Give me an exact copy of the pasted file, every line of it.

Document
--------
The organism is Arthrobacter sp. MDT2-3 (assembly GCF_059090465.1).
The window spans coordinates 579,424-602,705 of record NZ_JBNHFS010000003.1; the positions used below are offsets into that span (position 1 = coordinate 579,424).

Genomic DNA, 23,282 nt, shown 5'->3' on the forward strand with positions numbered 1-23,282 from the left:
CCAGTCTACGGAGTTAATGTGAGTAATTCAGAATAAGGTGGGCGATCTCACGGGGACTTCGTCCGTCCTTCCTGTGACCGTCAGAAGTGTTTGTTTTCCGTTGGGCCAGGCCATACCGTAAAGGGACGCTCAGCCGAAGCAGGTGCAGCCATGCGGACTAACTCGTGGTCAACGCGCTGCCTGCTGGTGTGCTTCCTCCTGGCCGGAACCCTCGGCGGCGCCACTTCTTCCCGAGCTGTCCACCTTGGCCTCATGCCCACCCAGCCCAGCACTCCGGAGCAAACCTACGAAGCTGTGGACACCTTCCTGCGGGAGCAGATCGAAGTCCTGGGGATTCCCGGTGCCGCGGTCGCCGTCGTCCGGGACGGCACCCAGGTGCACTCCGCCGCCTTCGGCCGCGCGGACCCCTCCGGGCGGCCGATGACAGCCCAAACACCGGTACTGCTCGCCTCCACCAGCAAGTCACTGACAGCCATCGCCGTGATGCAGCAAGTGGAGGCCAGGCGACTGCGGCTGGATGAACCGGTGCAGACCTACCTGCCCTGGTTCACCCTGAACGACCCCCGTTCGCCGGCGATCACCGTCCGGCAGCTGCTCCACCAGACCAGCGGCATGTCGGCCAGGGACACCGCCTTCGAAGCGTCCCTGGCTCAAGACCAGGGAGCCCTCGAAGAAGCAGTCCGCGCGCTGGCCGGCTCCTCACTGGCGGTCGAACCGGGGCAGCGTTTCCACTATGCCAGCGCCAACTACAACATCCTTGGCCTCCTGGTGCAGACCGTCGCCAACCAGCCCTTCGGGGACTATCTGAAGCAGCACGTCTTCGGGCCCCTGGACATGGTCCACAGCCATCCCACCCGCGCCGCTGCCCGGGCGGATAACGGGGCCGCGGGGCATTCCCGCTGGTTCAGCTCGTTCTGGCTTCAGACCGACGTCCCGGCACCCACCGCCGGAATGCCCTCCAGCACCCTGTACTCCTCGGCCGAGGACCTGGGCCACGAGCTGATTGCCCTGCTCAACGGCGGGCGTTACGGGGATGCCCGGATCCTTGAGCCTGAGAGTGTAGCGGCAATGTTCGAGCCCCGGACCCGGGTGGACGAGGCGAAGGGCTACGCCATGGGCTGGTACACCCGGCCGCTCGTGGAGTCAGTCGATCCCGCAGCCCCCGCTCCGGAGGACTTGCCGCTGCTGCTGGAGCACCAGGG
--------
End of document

The organism is Arthrobacter sp. MDT2-3 (assembly GCF_059090465.1).
The window spans coordinates 579,424-602,705 of record NZ_JBNHFS010000003.1; the positions used below are offsets into that span (position 1 = coordinate 579,424).

Genomic DNA, 23,282 nt, shown 5'->3' on the forward strand with positions numbered 1-23,282 from the left:
CCAGTCTACGGAGTTAATGTGAGTAATTCAGAATAAGGTGGGCGATCTCACGGGGACTTCGTCCGTCCTTCCTGTGACCGTCAGAAGTGTTTGTTTTCCGTTGGGCCAGGCCATACCGTAAAGGGACGCTCAGCCGAAGCAGGTGCAGCCATGCGGACTAACTCGTGGTCAACGCGCTGCCTGCTGGTGTGCTTCCTCCTGGCCGGAACCCTCGGCGGCGCCACTTCTTCCCGAGCTGTCCACCTTGGCCTCATGCCCACCCAGCCCAGCACTCCGGAGCAAACCTACGAAGCTGTGGACACCTTCCTGCGGGAGCAGATCGAAGTCCTGGGGATTCCCGGTGCCGCGGTCGCCGTCGTCCGGGACGGCACCCAGGTGCACTCCGCCGCCTTCGGCCGCGCGGACCCCTCCGGGCGGCCGATGACAGCCCAAACACCGGTACTGCTCGCCTCCACCAGCAAGTCACTGACAGCCATCGCCGTGATGCAGCAAGTGGAGGCCAGGCGACTGCGGCTGGATGAACCGGTGCAGACCTACCTGCCCTGGTTCACCCTGAACGACCCCCGTTCGCCGGCGATCACCGTCCGGCAGCTGCTCCACCAGACCAGCGGCATGTCGGCCAGGGACACCGCCTTCGAAGCGTCCCTGGCTCAAGACCAGGGAGCCCTCGAAGAAGCAGTCCGCGCGCTGGCCGGCTCCTCACTGGCGGTCGAACCGGGGCAGCGTTTCCACTATGCCAGCGCCAACTACAACATCCTTGGCCTCCTGGTGCAGACCGTCGCCAACCAGCCCTTCGGGGACTATCTGAAGCAGCACGTCTTCGGGCCCCTGGACATGGTCCACAGCCATCCCACCCGCGCCGCTGCCCGGGCGGATAACGGGGCCGCGGGGCATTCCCGCTGGTTCAGCTCGTTCTGGCTTCAGACCGACGTCCCGGCACCCACCGCCGGAATGCCCTCCAGCACCCTGTACTCCTCGGCCGAGGACCTGGGCCACGAGCTGATTGCCCTGCTCAACGGCGGGCGTTACGGGGATGCCCGGATCCTTGAGCCTGAGAGTGTAGCGGCAATGTTCGAGCCCCGGACCCGGGTGGACGAGGCGAAGGGCTACGCCATGGGCTGGTACACCCGGCCGCTCGTGGAGTCAGTCGATCCCGCAGCCCCCGCTCCGGAGGACTTGCCGCTGCTGCTGGAGCACCAGGG